With so many restaurants opening these days (and with so many being so good), Los Angeles has been hard to catch up with when it comes to dining out, especially when faced with the expanse of our map. So we’re starting a new feature here on Grub Street L.A. to pinpoint the stand-out dishes at our recently opened restaurants and new dishes at our favorite classics. Here we’ll tell you why a recipe really grabbed us and learn a few secrets about it from the chef(s) behind its creation, all to let you know why it’s worth the drive, no matter where you may be coming from. First up is the sensational duck confit banh mi, made through a collaboration by Josie Le Balch and her chef-de-cuisine, Mai-Kahn Le, at Next Door by Josie. Come take a look!
Lain between a crisp baguette and cozying up with a slaw of pickled daikon and carrots, the contents of what we call banh mi (a Vietnamese term for bread) vary widely from such stuffs as headcheese, cold cuts, and pate to pork floss, sardines, and fried tofu. In today’s Los Angeles, the definition of what constitutes banh mi widens to include pork belly on ciabatta at Mendocino Farms, chicharrón-topped sliced pork parts at ink.sack, and well, this crazy finger-sandwich deconstruction from Red Medicine. Much as these restaurants and their ilk are expanding the definition of what constitutes a solid banh mi, they have also flipped expectations for the sandwich’s pricing scheme, from making lunch as economically sensible as a taco truck taco to something hovering in double digits.
At Next Door by Josie, French-Californian chef Josie Le Balch and Vietnamese-Californian chef-de-cuisine Mai-Khanh Le have united on our favorite French-Vietnamese hybrid, engineering a truly gratifying banh mi worth its relatively high cost (fourteen dollars) and no matter you’re coming from, well worth the drive.
Picking up and pinching the sharply angled sandwich spurs a light sweat of creamy house-made mayo bearing the consistency of cole slaw sap to gather on top of a tangle of julienne daikon, carrots, and thinly sliced cucumbers. The first munch easily yields through this vessel of a crisp, crushable baguette; a soft, airy bite that remains just firm enough to stay compartmentalized through the whole of the sandwich, delivering each ingredient consistently through every bite. Of the bread, crisp on the skin and pure downy dough inside, Le Balch explains, “We looked tirelessly in search of the perfect bread because its typically made with rice flour, so our bread is as authentic as you’re going to get anywhere in town- it’s not a French roll!”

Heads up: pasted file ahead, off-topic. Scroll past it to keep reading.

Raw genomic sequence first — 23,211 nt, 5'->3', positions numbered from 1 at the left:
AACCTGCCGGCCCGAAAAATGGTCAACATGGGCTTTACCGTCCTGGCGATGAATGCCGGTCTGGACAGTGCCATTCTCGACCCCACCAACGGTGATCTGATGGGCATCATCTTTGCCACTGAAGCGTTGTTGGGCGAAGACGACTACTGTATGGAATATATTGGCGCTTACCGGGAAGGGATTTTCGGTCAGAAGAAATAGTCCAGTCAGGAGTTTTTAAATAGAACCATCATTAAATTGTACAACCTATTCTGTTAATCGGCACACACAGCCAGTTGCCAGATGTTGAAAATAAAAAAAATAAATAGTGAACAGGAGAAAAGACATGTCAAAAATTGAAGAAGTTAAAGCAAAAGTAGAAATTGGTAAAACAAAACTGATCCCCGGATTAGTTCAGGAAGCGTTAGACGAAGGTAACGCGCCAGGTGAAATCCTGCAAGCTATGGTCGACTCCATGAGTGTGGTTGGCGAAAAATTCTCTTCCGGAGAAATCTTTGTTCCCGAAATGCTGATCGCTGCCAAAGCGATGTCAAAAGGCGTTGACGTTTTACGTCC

A warm sweetness immediately embraces the eater, from the traditional confit shaped in shreds, bearing a lipid-trapped texture not unlike pulled pork. The bite grants juices from the fatty duck, saturated with a spiced cement that recalls cinnamon, cumin, and a few distant, familiar, but slightly out of reach, essences from Le’s classified spice blend.
Le Balch details the sandwich’s conception: “Mai-Khanh and I collaborated on the banh mi at Next Door. She’s Vietnamese, I’m French. Watch out - flavor central! Because we already had pork on our menu, we wanted to do something different but still traditional. Duck confit makes the difference. We cook it like traditional confit but Mai created a secret Vietnamese spice blend she makes into a paste and incorporates.”
The sweet innate strengths of the fowl flesh, the noticeable earthy candy of the cucumber, and the roll’s soft interior collude on an overriding comfort, while sharp jabs from the pickled vegetables keep the soft mass grounded. Small spikes of jalapeno add a delicate, noticeable fire, while finishing the sandwich leaves you with a glow; a long finish of soothing sweet spices and clean veggies with a background of easy heat. Despite its $14 price, it’s been a fixation for us, and according to the bartender here, the staff, too.
Apparently, we’re not the only ones lining up behind it, either. Zero-ing in on what makes her sandwich such a stunner, Le Balch leaves us with her own endorsement when she says, “Mai is very precise about the preparation and presentation of the sandwich from our house-made pickled daikon to perfectly sliced cucumbers – it’s the best banh mi in town.”
Your distance from Little Saigon or The San Gabriel Valley, and your willingness to pay more than a few bucks for banh mi, might put you at odds with that particular slice of bravado. But we can confirm, no matter where you’re coming from, Mai’s duck confit banh mi at Next Door by Josie is totally worth the drive!
Next Door by Josie, 2420 Pico Blvd. Santa Monica.